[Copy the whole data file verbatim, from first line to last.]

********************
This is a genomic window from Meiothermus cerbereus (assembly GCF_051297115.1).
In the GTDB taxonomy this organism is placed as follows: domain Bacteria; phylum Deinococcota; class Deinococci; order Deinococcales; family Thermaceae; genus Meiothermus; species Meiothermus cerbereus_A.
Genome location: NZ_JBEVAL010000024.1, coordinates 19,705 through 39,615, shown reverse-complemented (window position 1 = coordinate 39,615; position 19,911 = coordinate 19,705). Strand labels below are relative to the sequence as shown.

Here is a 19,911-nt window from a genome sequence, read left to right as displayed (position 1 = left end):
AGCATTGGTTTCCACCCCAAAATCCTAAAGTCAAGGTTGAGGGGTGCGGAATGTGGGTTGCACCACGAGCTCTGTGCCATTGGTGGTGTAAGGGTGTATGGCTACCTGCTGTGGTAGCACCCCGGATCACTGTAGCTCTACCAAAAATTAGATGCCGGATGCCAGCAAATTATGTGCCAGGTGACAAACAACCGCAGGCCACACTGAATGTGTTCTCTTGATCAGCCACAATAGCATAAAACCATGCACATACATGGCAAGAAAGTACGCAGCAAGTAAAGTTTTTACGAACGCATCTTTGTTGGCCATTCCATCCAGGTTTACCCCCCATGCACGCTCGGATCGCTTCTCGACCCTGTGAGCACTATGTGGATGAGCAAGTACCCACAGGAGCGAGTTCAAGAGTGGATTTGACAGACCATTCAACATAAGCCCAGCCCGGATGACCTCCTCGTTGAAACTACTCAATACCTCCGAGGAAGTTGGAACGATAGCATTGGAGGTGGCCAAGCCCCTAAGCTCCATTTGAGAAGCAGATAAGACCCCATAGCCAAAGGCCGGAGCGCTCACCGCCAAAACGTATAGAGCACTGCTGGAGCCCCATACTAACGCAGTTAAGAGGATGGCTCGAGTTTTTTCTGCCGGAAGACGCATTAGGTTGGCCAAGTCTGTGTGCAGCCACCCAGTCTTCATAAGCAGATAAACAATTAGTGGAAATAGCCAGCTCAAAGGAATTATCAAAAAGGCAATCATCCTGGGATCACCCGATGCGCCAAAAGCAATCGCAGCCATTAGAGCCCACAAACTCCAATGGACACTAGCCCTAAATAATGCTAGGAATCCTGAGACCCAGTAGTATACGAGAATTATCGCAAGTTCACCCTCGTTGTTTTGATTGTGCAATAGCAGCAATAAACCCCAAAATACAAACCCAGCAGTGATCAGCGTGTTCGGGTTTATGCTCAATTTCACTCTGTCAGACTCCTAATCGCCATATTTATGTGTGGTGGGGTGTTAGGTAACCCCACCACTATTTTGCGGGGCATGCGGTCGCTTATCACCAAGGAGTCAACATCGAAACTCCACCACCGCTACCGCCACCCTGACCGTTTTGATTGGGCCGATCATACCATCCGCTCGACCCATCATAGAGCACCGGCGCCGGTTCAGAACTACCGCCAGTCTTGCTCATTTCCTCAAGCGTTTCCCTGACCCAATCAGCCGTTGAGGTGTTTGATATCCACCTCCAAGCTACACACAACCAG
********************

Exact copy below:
This is a genomic window from Meiothermus cerbereus (assembly GCF_051297115.1).
In the GTDB taxonomy this organism is placed as follows: domain Bacteria; phylum Deinococcota; class Deinococci; order Deinococcales; family Thermaceae; genus Meiothermus; species Meiothermus cerbereus_A.
Genome location: NZ_JBEVAL010000024.1, coordinates 19,705 through 39,615, shown reverse-complemented (window position 1 = coordinate 39,615; position 19,911 = coordinate 19,705). Strand labels below are relative to the sequence as shown.

Here is a 19,911-nt window from a genome sequence, read left to right as displayed (position 1 = left end):
AGCATTGGTTTCCACCCCAAAATCCTAAAGTCAAGGTTGAGGGGTGCGGAATGTGGGTTGCACCACGAGCTCTGTGCCATTGGTGGTGTAAGGGTGTATGGCTACCTGCTGTGGTAGCACCCCGGATCACTGTAGCTCTACCAAAAATTAGATGCCGGATGCCAGCAAATTATGTGCCAGGTGACAAACAACCGCAGGCCACACTGAATGTGTTCTCTTGATCAGCCACAATAGCATAAAACCATGCACATACATGGCAAGAAAGTACGCAGCAAGTAAAGTTTTTACGAACGCATCTTTGTTGGCCATTCCATCCAGGTTTACCCCCCATGCACGCTCGGATCGCTTCTCGACCCTGTGAGCACTATGTGGATGAGCAAGTACCCACAGGAGCGAGTTCAAGAGTGGATTTGACAGACCATTCAACATAAGCCCAGCCCGGATGACCTCCTCGTTGAAACTACTCAATACCTCCGAGGAAGTTGGAACGATAGCATTGGAGGTGGCCAAGCCCCTAAGCTCCATTTGAGAAGCAGATAAGACCCCATAGCCAAAGGCCGGAGCGCTCACCGCCAAAACGTATAGAGCACTGCTGGAGCCCCATACTAACGCAGTTAAGAGGATGGCTCGAGTTTTTTCTGCCGGAAGACGCATTAGGTTGGCCAAGTCTGTGTGCAGCCACCCAGTCTTCATAAGCAGATAAACAATTAGTGGAAATAGCCAGCTCAAAGGAATTATCAAAAAGGCAATCATCCTGGGATCACCCGATGCGCCAAAAGCAATCGCAGCCATTAGAGCCCACAAACTCCAATGGACACTAGCCCTAAATAATGCTAGGAATCCTGAGACCCAGTAGTATACGAGAATTATCGCAAGTTCACCCTCGTTGTTTTGATTGTGCAATAGCAGCAATAAACCCCAAAATACAAACCCAGCAGTGATCAGCGTGTTCGGGTTTATGCTCAATTTCACTCTGTCAGACTCCTAATCGCCATATTTATGTGTGGTGGGGTGTTAGGTAACCCCACCACTATTTTGCGGGGCATGCGGTCGCTTATCACCAAGGAGTCAACATCGAAACTCCACCACCGCTACCGCCACCCTGACCGTTTTGATTGGGCCGATCATACCATCCGCTCGACCCATCATAGAGCACCGGCGCCGGTTCAGAACTACCGCCAGTCTTGCTCATTTCCTCAAGCGTTTCCCTGACCCAATCAGCCGTTGAGGTGTTTGATATCCACCTCCAAGCTACACACAACCAG